Beyond the legacy production aircraft that meet LSA standards, there are two types of LSAs: An S-LSA or Special Light Sport Aircraft is a factory-built aircraft that meets industry-developed “consensus standards” (not Federal Aviation Regulations) and has received a Special Airworthiness Certificate. It must be maintained in accordance with factory service instructions—making factory service letters mandatory, as if they were ADs issued by the FAA. It may not be modified without factory approval. The factory also dictates what maintenance may be done by the owner/pilot.
An S-LSA must have an annual “condition inspection” performed by either an A&P or a Light Sport Repairman-Maintenance (LSRM). A person can become eligible for an LSRM certificate by attending an 80- to 120-hour training course (length is dictated by the class of aircraft such as airplane or powered parachute). An S-LSA that is used to give flight training must also have 100-hour condition inspections.
A sport pilot may perform the preventive maintenance on an S-LSA that is authorized by the manufacturer’s maintenance manual. This is different from the preventive maintenance that may be conducted by a non-LSA aircraft by the owner under the FARs.
An E-LSA—Experimental Light Sport Aircraft—has been built from a kit. It may be modified by the owner. There are no requirements as to who may perform maintenance or modifications on an E-LSA. An S-LSA may be turned into an E-LSA by its owner, but then it can never again be an S-LSA unless it goes back to the factory and is converted by the factory to an S-LSA.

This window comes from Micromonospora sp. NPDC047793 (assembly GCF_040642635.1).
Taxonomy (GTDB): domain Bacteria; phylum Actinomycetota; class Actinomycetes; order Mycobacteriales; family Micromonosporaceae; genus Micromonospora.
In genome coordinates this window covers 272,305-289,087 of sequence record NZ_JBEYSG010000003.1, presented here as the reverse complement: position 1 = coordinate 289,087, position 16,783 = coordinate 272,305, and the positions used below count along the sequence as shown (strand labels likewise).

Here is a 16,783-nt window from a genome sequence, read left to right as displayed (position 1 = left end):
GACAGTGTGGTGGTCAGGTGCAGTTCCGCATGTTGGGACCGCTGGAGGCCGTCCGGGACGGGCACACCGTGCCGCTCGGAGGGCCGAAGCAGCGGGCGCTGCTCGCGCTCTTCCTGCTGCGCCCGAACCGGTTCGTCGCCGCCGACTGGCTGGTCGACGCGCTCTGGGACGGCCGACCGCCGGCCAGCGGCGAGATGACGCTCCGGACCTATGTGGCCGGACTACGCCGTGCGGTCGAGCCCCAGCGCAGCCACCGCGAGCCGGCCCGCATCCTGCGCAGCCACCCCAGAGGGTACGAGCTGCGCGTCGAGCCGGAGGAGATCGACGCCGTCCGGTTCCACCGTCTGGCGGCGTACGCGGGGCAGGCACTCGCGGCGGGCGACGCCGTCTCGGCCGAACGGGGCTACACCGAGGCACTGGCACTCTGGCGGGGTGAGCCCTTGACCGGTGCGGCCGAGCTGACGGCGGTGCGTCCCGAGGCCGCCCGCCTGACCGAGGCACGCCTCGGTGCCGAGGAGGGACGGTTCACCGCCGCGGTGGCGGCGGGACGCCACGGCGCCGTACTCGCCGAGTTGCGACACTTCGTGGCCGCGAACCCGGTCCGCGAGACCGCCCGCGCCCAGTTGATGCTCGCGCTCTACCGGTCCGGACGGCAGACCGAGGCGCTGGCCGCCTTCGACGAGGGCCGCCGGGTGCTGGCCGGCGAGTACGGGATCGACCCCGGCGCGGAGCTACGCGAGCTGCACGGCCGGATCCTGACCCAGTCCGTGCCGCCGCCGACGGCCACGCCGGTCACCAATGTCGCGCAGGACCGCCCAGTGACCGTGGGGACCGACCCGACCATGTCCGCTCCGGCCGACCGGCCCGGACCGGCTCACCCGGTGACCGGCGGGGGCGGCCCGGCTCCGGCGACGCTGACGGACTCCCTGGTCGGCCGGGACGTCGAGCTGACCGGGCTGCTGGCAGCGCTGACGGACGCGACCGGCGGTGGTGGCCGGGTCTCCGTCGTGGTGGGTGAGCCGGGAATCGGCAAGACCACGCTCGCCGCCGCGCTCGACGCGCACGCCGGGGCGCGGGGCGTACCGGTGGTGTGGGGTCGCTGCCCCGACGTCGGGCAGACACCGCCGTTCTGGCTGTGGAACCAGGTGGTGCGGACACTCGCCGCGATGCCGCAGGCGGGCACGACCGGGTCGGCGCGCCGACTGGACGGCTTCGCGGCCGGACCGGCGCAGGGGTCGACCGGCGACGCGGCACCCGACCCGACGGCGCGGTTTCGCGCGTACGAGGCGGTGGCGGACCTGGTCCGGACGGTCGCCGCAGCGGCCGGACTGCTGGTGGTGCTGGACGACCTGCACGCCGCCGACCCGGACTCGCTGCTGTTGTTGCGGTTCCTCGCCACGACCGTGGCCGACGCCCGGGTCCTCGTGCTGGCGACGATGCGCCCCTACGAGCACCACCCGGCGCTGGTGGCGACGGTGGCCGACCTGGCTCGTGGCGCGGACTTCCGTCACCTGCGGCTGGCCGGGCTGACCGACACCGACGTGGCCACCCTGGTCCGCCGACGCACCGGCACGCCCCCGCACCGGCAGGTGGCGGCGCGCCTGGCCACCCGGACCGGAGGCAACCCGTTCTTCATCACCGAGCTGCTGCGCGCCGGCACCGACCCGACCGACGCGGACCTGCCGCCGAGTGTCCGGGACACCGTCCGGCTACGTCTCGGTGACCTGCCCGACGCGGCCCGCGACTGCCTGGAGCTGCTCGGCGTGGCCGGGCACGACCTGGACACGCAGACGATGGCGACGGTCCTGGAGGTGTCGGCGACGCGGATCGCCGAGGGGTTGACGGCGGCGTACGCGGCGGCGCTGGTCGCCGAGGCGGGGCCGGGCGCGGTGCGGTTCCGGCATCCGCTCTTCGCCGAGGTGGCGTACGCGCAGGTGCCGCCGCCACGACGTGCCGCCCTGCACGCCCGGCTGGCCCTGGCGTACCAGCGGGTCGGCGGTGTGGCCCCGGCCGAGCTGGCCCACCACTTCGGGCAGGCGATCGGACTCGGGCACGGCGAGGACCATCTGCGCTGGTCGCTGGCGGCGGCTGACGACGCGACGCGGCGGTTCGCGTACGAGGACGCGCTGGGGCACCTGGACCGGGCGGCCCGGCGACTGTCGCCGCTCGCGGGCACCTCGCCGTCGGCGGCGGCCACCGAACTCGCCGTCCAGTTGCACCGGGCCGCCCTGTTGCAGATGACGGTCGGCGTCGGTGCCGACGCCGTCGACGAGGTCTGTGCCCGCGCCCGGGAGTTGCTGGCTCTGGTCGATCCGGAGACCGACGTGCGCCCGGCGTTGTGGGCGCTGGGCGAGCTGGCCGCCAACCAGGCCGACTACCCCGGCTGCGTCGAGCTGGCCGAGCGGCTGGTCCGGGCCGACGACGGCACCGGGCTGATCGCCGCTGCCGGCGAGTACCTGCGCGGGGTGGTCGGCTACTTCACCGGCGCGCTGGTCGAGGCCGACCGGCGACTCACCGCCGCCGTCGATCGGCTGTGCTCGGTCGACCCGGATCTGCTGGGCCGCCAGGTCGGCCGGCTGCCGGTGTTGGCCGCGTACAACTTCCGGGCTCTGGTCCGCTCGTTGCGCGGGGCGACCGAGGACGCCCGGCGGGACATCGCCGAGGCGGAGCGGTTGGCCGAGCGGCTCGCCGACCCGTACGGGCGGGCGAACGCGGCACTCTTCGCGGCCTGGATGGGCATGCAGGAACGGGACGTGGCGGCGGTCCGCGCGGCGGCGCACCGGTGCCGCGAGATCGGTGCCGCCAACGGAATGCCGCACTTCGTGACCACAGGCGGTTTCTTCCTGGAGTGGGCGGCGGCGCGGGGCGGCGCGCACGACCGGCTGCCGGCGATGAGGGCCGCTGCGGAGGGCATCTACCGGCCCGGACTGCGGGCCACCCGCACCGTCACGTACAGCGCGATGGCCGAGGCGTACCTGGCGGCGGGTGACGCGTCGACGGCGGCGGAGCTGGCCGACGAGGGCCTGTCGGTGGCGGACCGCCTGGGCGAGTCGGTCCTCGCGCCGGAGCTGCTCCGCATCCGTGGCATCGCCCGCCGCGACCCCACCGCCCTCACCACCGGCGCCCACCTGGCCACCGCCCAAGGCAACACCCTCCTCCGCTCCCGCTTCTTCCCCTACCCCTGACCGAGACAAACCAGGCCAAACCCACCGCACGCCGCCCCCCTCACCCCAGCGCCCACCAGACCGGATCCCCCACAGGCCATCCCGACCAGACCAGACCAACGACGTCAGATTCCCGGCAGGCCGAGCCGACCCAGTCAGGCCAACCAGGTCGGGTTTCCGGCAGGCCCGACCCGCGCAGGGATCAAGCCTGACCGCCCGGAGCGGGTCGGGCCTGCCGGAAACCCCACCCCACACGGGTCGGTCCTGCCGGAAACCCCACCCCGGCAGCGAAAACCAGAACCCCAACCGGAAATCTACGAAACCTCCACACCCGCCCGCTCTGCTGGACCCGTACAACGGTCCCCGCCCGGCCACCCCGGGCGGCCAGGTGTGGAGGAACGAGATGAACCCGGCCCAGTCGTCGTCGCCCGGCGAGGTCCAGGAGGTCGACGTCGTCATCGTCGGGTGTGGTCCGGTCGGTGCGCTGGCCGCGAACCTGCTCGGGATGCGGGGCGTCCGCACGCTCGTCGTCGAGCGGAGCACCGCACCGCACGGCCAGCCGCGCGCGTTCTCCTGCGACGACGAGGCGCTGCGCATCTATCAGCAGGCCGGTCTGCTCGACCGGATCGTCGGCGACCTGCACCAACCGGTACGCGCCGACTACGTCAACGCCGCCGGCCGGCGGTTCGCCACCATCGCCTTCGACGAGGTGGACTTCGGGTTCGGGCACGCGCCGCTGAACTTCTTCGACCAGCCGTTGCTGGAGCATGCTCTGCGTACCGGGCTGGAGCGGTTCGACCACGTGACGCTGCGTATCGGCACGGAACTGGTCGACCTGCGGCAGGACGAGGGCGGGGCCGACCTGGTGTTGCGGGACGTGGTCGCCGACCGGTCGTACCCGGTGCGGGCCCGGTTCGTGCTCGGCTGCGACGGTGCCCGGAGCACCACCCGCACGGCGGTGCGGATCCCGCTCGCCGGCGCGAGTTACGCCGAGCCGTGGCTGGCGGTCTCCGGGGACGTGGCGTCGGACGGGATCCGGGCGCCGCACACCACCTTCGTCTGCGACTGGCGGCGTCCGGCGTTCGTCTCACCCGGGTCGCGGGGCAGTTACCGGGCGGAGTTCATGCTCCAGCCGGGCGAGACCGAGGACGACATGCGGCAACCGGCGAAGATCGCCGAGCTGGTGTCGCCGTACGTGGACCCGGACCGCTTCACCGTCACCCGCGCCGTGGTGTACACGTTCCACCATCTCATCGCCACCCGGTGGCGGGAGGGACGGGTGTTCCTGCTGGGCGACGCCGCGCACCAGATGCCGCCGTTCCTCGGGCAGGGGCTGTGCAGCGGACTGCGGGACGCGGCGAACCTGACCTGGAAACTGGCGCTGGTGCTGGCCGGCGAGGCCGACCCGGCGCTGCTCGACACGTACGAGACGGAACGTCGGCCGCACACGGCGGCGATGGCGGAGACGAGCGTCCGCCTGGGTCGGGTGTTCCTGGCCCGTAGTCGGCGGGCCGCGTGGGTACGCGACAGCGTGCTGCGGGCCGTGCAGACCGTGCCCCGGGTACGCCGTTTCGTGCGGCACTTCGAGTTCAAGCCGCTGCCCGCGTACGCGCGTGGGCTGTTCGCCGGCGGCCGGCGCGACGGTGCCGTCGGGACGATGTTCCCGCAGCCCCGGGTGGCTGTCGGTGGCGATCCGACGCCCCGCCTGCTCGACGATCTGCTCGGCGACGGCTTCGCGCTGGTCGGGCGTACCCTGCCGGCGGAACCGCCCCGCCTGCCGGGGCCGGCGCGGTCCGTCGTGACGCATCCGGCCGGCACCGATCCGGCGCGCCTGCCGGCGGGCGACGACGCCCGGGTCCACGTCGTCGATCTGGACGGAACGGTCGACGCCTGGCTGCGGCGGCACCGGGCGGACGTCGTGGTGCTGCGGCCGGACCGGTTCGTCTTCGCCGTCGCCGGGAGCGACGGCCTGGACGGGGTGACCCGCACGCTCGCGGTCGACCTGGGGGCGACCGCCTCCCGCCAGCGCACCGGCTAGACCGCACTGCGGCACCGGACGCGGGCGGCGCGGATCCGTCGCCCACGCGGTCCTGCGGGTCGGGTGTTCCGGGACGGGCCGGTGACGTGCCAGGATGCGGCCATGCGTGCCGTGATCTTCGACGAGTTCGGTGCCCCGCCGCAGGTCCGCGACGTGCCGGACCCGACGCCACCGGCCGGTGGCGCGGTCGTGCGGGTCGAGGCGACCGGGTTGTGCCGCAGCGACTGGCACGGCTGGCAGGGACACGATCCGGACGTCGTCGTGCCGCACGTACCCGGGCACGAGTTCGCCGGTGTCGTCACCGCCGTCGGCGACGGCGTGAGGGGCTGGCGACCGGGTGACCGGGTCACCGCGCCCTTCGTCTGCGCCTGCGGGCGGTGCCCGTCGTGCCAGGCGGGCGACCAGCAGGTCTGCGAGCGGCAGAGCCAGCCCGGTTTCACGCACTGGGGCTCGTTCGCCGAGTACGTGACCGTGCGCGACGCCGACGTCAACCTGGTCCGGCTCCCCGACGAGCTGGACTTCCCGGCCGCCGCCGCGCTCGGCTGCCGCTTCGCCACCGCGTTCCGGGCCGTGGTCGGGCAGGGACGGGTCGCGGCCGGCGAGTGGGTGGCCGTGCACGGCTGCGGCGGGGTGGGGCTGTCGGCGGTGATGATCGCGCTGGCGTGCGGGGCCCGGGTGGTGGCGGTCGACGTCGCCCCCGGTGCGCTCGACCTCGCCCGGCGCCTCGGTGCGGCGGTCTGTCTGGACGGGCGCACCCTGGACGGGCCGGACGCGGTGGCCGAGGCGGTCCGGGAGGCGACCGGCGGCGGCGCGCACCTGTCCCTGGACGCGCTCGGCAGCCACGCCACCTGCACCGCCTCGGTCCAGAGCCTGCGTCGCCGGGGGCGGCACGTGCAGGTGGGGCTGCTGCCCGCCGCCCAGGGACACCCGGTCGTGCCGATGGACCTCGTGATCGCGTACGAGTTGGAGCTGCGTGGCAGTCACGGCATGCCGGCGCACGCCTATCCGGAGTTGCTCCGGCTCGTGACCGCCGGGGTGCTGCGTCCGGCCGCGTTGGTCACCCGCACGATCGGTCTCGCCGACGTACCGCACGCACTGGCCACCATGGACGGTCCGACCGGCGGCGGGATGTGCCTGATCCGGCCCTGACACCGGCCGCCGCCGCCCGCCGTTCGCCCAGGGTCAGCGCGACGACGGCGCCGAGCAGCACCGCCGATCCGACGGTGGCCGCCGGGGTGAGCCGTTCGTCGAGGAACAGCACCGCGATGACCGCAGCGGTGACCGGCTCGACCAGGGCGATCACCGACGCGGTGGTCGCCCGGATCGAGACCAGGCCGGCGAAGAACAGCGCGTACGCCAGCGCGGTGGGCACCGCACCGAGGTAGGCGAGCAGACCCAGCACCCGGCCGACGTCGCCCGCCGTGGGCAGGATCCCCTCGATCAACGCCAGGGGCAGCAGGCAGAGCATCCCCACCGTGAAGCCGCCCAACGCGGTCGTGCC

An E-LSA must have an annual “condition inspection” performed by an A&P, Light Sport Repairman-Maintenance or the owner as a Light Sport Repairman-Inspection (LSRI). An owner can become eligible for LSRI certification by attending a 16-hour training course. An LSRI can perform the annual condition inspection only on an E-LSA that she or he owns.
All LSAs are approved for day VFR operation. The factory determines whether its LSAs may be flown at night or IFR. Few S-LSAs are approved for IFR operations.
SPORT PILOT LIMITATIONS
For the pilot who has a recreational certificate or higher, choosing to operate as a sport pilot requires no logbook entry or flight test, just a willingness to comply with the FARs regarding privileges and limitations of the sport pilot. The pilot must have an FAA medical or a driver’s license (and comply with any restrictions on that license); have a current flight review (it does not have to have been taken in an LSA); fly a sport pilot-eligible aircraft; operate within the privileges and limitations of a sport pilot certificate; and operate within the category and class ratings on the pilot’s certificate.